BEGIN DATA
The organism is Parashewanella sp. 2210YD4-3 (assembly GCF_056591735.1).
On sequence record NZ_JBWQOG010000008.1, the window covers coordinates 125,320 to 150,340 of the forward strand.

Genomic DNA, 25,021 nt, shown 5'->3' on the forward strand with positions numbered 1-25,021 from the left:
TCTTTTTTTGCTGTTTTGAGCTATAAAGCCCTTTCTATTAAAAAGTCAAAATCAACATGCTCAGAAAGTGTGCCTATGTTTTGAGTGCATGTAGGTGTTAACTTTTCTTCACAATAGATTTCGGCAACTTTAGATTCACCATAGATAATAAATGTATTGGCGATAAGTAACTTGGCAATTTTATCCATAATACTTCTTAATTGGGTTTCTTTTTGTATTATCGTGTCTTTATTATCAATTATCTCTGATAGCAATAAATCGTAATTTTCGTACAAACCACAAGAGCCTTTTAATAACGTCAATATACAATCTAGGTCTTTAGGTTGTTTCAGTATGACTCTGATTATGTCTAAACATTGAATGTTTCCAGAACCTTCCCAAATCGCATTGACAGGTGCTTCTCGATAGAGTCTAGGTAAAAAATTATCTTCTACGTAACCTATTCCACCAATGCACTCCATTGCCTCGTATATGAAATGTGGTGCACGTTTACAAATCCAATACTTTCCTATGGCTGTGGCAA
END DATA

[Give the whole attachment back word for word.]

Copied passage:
The organism is Parashewanella sp. 2210YD4-3 (assembly GCF_056591735.1).
On sequence record NZ_JBWQOG010000008.1, the window covers coordinates 125,320 to 150,340 of the forward strand.

Genomic DNA, 25,021 nt, shown 5'->3' on the forward strand with positions numbered 1-25,021 from the left:
TCTTTTTTTGCTGTTTTGAGCTATAAAGCCCTTTCTATTAAAAAGTCAAAATCAACATGCTCAGAAAGTGTGCCTATGTTTTGAGTGCATGTAGGTGTTAACTTTTCTTCACAATAGATTTCGGCAACTTTAGATTCACCATAGATAATAAATGTATTGGCGATAAGTAACTTGGCAATTTTATCCATAATACTTCTTAATTGGGTTTCTTTTTGTATTATCGTGTCTTTATTATCAATTATCTCTGATAGCAATAAATCGTAATTTTCGTACAAACCACAAGAGCCTTTTAATAACGTCAATATACAATCTAGGTCTTTAGGTTGTTTCAGTATGACTCTGATTATGTCTAAACATTGAATGTTTCCAGAACCTTCCCAAATCGCATTGACAGGTGCTTCTCGATAGAGTCTAGGTAAAAAATTATCTTCTACGTAACCTATTCCACCAATGCACTCCATTGCCTCGTATATGAAATGTGGTGCACGTTTACAAATCCAATACTTTCCTATGGCTGTGGCAA